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Family Forum: Turn Off Kids' Electronics

Long Island's Early Years Institute asks parents to turn off the kids’ electronics and go out and play together.

Some parents may not be thrilled to learn that spring break happens to coincide with Screen-Free Week. But through April 24, the (EYI) in Plainview is asking local parents to turn off the kids’ electronics and go out and play together.

Fortunately, the organization — which works to improve the early childhood experience — is making it easier to do so with a list of alternative activities and the support of museums, libraries and kid-friendly businesses.

The concept comes from real concerns among researchers that young children today spend far too many hours alone in front of a TV, computer and hand-held devices, says Dana E. Friedman, Ed.D., president of the EYI.

For instance, 40 percent of three-month-olds are regular viewers of screen media and 19 percent of babies one year and under already have a TV in their bedrooms. And this is in spite of the fact that the American Academy of Pediatrics recommends no screen time for children under age two.

Screen usage only increases from there, with kids between the ages of 8 and 18 spending as much as 7.5 hours of screen time a day. In fact, Friedman said, children spend more time using screen media than any other activity other than sleep.

“Today’s kids spend an average of only 16 minutes every day playing creatively, and only 4 to 7 minutes outside per day,” Friedman said. “The end result is a long list of issues, from compromised learning skills to obesity.”

To raise the public’s consciousness, the EYI has made local the nationwide Campaign for a Commercial-Free Childhood, which declared April 18-24 Screen-Free Week. The idea is to invite families to take a pledge to reduce the amount of time children spend watching TV, using computers and playing on hand-held devices.  You can download the pledge and activity log here.

Don’t worry that you’ve missed two days; you can extend it into next week, or start today and do the best you can for the rest of the week. The main goal is to increase your family’s awareness of how much time you spend in front of a screen.

Meanwhile, you can enjoy other activities the rest of this vacation week. EYI is providing an online “Guide to Screen Alternatives” featuring local businesses, museums, parks and other facilities that will suggest indoor and outdoor activities for children and families either for free or at a discounted price. Every library, already a substitute for screen-time, has reading and craft activities to enjoy all week.

In addition, some favorite children’s venues are offering discounts for kids who bring in their pledge card. These include:

in Plainview. If your child presents their pledge card, they get in for free for a bounce session. Call 516-575-2300 for more information or visit their site at www.pumpitupparty.com/ny/plainview/home-p1q153.htm.

At the , children get $2 off the $10 admission. And they get a 10 percent discount in the store on purchases of $15 or more for family games and craft activities. Call 516-224-5800 or visit www.licm.org.

There’s an online coupon for $2 off admission at . Visit www.atlantismarineworld.com/couponcove.php to print reduced admission coupons. Call 631-208-9200 for more information.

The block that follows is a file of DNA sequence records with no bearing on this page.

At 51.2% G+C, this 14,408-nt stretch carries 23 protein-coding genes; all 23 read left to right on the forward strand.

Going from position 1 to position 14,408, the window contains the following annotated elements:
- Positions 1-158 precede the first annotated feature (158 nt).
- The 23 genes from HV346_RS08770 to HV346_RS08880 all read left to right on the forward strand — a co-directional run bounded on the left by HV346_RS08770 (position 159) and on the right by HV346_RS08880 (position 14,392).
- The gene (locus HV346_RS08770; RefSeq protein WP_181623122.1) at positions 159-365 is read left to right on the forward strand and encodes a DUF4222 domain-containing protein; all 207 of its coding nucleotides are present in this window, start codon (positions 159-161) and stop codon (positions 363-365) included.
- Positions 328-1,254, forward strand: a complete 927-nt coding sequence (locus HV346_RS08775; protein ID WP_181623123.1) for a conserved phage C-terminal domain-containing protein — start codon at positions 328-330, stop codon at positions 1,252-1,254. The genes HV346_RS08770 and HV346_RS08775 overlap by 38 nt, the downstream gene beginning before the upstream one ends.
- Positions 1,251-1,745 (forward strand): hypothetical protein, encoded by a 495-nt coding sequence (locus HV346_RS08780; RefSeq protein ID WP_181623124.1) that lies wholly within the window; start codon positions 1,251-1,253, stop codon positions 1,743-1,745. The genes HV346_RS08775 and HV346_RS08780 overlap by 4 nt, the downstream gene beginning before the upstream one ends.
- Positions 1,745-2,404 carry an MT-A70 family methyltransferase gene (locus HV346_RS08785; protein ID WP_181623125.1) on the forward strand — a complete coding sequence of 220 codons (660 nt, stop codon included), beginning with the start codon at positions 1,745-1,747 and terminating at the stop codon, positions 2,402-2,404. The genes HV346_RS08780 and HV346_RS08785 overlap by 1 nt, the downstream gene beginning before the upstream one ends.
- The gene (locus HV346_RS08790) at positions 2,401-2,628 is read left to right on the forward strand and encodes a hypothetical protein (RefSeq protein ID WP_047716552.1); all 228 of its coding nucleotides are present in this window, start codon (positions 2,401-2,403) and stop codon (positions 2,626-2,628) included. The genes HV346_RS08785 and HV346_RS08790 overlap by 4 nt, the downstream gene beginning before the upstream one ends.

Today, get 40 percent off a private junior tennis lesson at . Participants must be accompanied by an adult who can sign paperwork before the lesson. Call 631-751-6767 or visit www.setaukettenfit.com.

Take a free beginner pottery lesson with Stephanie Freese at Stephanie’s Stoneware Pottery, located at 660 Wenwood Dr., in East Meadow. It’s a free hands-on, one-hour session to explore “throwing” a pot on a wheel. Call 516-489-5115 to schedule a day and time.

For more activities in your area, visit EYI’s Guide to Screen Alternatives

Liza N. Burby is Publisher of Long Island Parent magazine. To learn more about how to participate in Screen-Free Week, you can also visit Long Island Parent for more kid-friendly, screen-free events.

Liza N. Burby April 20, 2011 at 06:10 PM
I agree; I've always been a library fan. There's also the playground and your own backyard. Remember the games we played as kids, like red-light, green-light? Sadly that can be a novelty for our kids who are used to structured activities. But it makes for free and spontaneous fun, and is something they're likely to remember. And for bad-weather days, there's always board games. My family enjoys playing Hands-Down with me because my usually mild-mannered personality goes a little haywire with all that slapping, and my kids love to tease me about my shouting. It's something they won't ever forget because we all usually dissolve into tear-inducing laughter at my expense. But, hey, you have to sacrifice your diginity sometimes as a mom.
Adina Genn April 20, 2011 at 06:15 PM
Fond memories of those games, and also spud. Sadly, kids don't really play outside in the neighborhood anymore.
Liza N. Burby April 20, 2011 at 06:21 PM
True. I wrote an article about that in Long Island Parent magazine in Dec/Jan. The experts conclude that our kids don't have the same freedom we did because we're more afraid for them. A topic for another day, I suppose, but if fear is our motivator, then there's a lot on screen that is far more harmful to them than walking down the street to a friend's house.
ed April 21, 2011 at 02:35 PM
So True , I said as I write on my computer and talk on my cell phone
Liza N. Burby April 21, 2011 at 03:08 PM
I know. The perennial issue of parenting.

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